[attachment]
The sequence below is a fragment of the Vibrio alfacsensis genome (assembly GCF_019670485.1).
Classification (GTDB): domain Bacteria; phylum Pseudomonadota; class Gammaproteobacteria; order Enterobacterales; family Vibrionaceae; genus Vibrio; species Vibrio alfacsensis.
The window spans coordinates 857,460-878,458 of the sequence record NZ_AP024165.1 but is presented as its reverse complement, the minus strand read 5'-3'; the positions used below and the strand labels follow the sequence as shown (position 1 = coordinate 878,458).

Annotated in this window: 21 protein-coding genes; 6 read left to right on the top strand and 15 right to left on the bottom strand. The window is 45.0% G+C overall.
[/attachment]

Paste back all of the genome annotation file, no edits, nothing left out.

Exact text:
The sequence below is a fragment of the Vibrio alfacsensis genome (assembly GCF_019670485.1).
Classification (GTDB): domain Bacteria; phylum Pseudomonadota; class Gammaproteobacteria; order Enterobacterales; family Vibrionaceae; genus Vibrio; species Vibrio alfacsensis.
The window spans coordinates 857,460-878,458 of the sequence record NZ_AP024165.1 but is presented as its reverse complement, the minus strand read 5'-3'; the positions used below and the strand labels follow the sequence as shown (position 1 = coordinate 878,458).

Annotated in this window: 21 protein-coding genes; 6 read left to right on the top strand and 15 right to left on the bottom strand. The window is 45.0% G+C overall.